By Matthew Palmer and Jack Coleman, guest columnists in today's MetroWest Daily News
In his op-ed on the Cape Wind project, Sen. Edward Kennedy made several claims that cannot withstand scrutiny ("Why I oppose Cape Wind," April 30).
Among the most glaring was his assertion that the anti-Cape Wind provision in a Coast Guard funding bill "will give the Coast Guard commandant and the governor of Massachusetts -- not the developer -- the final decision" over whether the wind farm is built.
The wording of the Stevens Amendment shows this is inaccurate. Veto power over Cape Wind is given if -- "(A) the Governor of an adjacent state makes a written determination to the Commandant (of the Coast Guard) that the governor opposes the site chosen for the facility; or (B) the Commandant determines that the facility creates a hazard to navigation."
But if the commandant deems Cape Wind no threat to navigation, the governor can still veto the project -- unilaterally and without stating why. It would allow a governor with no expertise in maritime safety (nor can any of the candidates running for governor claim such expertise) to reject a determination on maritime safety from the very agency we have entrusted to make those decisions.
Sen. Kennedy was also incorrect in claiming that under last year's federal energy act, "the proposed Cape Wind site in Nantucket Sound is categorically exempted from the competitive bidding policy that will apply to all future proposed sites."
The "savings provision" in Section 388 of the energy act cites two proposals, not one, for which "(1) an offshore test facility has been constructed," referring to Cape Wind, "or (2) a request for a proposal has been issued for a public authority," a reference to the Long Island Power Authority (LIPA) project.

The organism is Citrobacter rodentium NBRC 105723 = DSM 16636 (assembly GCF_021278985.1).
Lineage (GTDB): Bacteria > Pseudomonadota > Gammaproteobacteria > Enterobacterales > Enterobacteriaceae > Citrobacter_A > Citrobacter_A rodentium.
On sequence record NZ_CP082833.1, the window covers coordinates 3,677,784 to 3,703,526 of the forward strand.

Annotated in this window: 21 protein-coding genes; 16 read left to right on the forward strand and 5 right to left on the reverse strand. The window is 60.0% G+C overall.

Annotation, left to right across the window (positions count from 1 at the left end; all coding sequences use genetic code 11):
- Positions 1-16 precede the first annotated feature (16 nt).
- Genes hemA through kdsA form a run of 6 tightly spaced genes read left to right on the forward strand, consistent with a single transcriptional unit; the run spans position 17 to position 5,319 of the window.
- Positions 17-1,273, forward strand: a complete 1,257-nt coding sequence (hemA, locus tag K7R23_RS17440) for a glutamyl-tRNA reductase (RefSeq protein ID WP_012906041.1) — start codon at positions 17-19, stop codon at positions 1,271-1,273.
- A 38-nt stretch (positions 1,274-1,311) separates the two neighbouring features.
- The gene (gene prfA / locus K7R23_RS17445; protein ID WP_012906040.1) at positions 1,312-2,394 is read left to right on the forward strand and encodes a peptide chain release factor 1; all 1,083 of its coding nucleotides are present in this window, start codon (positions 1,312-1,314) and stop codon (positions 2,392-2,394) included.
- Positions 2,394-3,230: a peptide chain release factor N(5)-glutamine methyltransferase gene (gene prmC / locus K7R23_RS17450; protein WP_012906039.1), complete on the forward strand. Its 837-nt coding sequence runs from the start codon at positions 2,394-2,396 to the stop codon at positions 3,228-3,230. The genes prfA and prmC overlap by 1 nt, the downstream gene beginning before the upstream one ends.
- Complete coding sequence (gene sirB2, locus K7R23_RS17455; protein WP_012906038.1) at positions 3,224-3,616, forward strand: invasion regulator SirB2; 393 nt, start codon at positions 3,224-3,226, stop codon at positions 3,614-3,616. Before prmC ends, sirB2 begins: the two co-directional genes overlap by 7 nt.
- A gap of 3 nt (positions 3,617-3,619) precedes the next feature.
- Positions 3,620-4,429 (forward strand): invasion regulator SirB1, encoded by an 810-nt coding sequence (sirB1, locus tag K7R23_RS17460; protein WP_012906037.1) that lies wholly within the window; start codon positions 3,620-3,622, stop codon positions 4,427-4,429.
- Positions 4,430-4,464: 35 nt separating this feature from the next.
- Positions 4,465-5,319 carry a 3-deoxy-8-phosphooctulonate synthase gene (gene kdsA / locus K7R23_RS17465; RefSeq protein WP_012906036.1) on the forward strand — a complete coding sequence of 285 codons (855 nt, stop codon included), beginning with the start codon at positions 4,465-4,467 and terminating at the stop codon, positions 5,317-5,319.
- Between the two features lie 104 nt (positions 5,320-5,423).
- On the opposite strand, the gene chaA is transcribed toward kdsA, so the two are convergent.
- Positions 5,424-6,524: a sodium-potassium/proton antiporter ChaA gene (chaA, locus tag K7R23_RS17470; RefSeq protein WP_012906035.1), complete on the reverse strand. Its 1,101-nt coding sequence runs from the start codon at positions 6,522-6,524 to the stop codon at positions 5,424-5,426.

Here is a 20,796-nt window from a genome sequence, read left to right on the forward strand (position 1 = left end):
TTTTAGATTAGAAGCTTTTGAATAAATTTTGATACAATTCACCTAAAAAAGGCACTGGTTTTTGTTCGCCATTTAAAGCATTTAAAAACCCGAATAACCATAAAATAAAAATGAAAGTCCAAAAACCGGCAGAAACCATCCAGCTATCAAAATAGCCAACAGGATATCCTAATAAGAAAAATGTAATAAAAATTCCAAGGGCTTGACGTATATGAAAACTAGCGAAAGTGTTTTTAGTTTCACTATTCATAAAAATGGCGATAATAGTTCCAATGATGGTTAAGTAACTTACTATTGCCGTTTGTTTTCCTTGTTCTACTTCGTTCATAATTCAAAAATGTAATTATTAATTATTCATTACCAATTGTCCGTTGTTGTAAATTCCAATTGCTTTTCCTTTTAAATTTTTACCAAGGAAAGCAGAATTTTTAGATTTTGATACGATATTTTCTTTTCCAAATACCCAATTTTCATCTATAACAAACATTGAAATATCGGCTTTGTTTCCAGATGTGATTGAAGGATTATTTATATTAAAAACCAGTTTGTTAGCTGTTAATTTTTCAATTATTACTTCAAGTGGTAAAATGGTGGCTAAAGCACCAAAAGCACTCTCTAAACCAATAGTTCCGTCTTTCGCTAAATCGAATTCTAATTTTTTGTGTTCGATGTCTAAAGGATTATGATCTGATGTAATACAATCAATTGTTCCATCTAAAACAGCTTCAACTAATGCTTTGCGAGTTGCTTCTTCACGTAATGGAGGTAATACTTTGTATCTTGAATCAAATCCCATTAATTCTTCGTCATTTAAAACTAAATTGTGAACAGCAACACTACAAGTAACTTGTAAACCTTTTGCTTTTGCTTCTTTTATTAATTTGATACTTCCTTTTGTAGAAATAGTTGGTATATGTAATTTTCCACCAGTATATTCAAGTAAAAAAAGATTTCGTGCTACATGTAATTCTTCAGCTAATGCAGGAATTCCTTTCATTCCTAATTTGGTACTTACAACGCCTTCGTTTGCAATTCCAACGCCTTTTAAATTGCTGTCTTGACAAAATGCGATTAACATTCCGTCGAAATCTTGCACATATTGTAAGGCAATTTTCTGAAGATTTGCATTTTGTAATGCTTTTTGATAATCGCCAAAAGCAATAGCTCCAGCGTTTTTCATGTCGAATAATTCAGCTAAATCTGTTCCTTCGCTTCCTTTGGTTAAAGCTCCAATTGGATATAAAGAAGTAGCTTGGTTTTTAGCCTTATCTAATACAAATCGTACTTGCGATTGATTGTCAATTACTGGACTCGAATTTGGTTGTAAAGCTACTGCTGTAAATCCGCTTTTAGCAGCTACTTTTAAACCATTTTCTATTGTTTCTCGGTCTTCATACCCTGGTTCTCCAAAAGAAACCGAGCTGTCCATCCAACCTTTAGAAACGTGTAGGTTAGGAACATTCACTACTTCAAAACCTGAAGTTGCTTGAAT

Both Cape Wind and LIPA were well along in the permitting pipeline when the energy bill became law last summer. LIPA's application was submitted to the Army Corps of Engineers 16 months before Congress passed the energy bill; Cape Wind's application was submitted nearly four years earlier, in November 2001.
Sen. Kennedy's assertion about competitive bidding also implies that Cape Wind was granted exclusive rights to Horseshoe Shoal. There is nothing in the law preventing any other entrepreneur from proposing an offshore wind farm on the same site -- except perhaps the fear of facing an endless series of capricious regulatory hurdles.
Sen. Kennedy wrote that the Federal Aviation Administration and Department of Defense are investigating whether wind turbines interfere with civilian and military radar -- yet he wants to derail a path-breaking offshore project before those investigations are complete.
His assertion that the state lacks a voice in the process is also not borne out by the facts. In May 2005, after a 32-month long review, the Massachusetts Energy Facilities Siting Board voted to allow Cape Wind to connect to the regional grid.
Cape Wind must also comply with the state's Coastal Zone Management Act and the Massachusetts Environmental Policy Act. The proposal is supported by the chairs of the House and Senate energy committees in the Legislature, and by an overwhelming majority of citizens across the state, as shown in polling by the State House News Service and a recent survey conducted by the University of Massachusetts and University of Massachusetts.
Thousands of Bay State residents have submitted oral and written comments since the review process began in 2001, and attended a dozen public hearings -- with more hearings still to come.
Sen. Kennedy deserves our respect for his admirable work in the Senate extending back more than four decades. But he risks squandering that legacy by making questionable claims about a renewable energy project he would heartily endorse -- elsewhere.
Matthew Palmer is executive director and Jack Coleman is media adviser of Clean Power Now.